A quick look at one of the 20th century’s greatest minds
Subscribe to All About History now for amazing savings!
Brief Bio: Nikola Tesla, Austrian Empire, 1856-1943
Nikola Tesla was one of the foremost scientists of the early 1900s. Born in the Austrian Empire, he moved to the US to begin experimenting with electricity. He developed machines that alternated electric current and patented the Tesla column that created spectacular displays of electricity. He died aged 86 in New York.
1. He displayed eccentric behaviour
Tesla’s strange behaviour was well known in his adopted hometown of New York. He could not stand the sight of pearls, and he would refuse to speak to anyone wearing them. He often displayed obsessive-compulsive behaviour, such as demanding exactly 18 napkins in groups of three on the table when he dined.
2. He invented the alternating current
The advances Tesla made in the practical implementation of electricity earned him a cover in Time magazine with the caption ‘All the world’s his power house.’ His research allowed electricity to be conducted through alternating current (AC) where current flows in pulses and is still used to this day.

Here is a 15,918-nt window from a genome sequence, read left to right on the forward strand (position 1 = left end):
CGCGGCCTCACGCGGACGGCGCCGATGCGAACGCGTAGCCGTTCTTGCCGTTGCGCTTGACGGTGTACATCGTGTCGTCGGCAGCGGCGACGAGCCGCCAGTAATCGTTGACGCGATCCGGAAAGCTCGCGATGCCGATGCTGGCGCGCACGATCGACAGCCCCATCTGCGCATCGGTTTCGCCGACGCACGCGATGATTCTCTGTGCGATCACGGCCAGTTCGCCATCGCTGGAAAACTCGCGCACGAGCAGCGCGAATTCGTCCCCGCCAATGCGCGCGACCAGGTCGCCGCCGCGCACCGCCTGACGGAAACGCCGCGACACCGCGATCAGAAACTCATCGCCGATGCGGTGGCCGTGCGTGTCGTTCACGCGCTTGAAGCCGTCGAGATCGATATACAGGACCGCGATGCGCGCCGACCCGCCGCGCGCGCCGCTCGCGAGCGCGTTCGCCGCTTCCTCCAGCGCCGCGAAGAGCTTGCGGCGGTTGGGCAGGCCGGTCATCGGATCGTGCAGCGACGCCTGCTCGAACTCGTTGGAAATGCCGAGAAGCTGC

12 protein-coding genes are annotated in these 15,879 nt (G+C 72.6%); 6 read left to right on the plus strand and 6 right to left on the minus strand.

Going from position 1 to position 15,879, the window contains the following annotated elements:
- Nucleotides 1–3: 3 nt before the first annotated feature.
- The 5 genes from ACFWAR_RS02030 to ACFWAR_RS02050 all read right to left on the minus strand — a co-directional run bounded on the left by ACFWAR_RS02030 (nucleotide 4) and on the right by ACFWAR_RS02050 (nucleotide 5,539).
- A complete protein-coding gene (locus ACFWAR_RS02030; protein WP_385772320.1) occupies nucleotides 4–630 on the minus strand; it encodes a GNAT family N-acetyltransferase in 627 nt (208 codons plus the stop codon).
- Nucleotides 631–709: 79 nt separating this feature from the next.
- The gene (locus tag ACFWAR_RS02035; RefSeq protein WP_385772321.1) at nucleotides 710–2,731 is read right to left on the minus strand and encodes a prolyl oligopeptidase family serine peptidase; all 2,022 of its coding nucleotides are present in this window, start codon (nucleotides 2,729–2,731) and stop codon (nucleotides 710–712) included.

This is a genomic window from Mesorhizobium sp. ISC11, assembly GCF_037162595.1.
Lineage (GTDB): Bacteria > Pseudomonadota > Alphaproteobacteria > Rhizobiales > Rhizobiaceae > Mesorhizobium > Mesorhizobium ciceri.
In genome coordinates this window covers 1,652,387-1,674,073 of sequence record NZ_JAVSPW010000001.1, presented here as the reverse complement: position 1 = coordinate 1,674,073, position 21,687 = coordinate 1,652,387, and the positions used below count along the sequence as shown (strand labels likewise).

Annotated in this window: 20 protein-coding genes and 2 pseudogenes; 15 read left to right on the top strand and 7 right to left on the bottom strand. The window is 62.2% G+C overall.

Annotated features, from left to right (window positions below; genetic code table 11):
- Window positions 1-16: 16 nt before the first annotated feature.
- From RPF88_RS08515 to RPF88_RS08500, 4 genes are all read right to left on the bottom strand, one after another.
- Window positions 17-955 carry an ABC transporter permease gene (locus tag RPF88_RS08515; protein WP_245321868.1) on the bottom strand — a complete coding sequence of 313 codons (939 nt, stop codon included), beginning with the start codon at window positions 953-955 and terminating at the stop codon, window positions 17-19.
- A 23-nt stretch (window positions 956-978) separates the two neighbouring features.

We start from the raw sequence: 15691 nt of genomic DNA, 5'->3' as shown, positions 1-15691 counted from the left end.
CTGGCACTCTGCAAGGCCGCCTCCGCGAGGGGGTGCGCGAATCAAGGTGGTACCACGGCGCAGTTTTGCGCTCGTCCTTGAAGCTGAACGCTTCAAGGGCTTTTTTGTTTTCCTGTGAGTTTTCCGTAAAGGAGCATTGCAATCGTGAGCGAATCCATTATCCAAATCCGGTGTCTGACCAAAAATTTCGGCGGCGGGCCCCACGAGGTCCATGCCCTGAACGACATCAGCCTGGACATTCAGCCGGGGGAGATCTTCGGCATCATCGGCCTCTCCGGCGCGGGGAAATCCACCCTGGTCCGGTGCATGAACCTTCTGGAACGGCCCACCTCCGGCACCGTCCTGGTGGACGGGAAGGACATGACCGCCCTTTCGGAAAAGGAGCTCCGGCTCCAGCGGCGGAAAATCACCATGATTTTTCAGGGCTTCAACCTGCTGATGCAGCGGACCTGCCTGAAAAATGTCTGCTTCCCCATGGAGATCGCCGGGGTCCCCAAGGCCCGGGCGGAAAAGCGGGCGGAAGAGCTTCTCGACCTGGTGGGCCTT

3. He designed a death ray
Tesla claimed that he had plans to invent a beam that directed high-energy particles down a narrow strait and was capable of, ‘bringing down a fleet of ten thousand enemy airplanes at a distance of two hundred miles’. Still, the ‘death ray’, as it was popularly known, was not earmarked for future development by the US military.
4. He had many talents
The inventor had a photographic memory and was known to memorise from heart complete books and images. He was also fluent in five languages and had a vivid imagination – he said that ideas for inventions appeared to him in visions ‘fully formed’ and he typically did not draw his inventions out by hand but worked solely on memory.
5. He fell out with Edison
Thomas Edison secured Telsa’s services to help him fix some of the problems with his direct current generators in return for a fee, but afterwards claimed that he had only been joking. Tesla’s AC invention pushed Edison’s into the shade and by 1912 their animosity was so great that Tesla allegedly refused to share the Nobel prize with his rival, so neither of them ended up winning the prize.
Originally published in All About History 7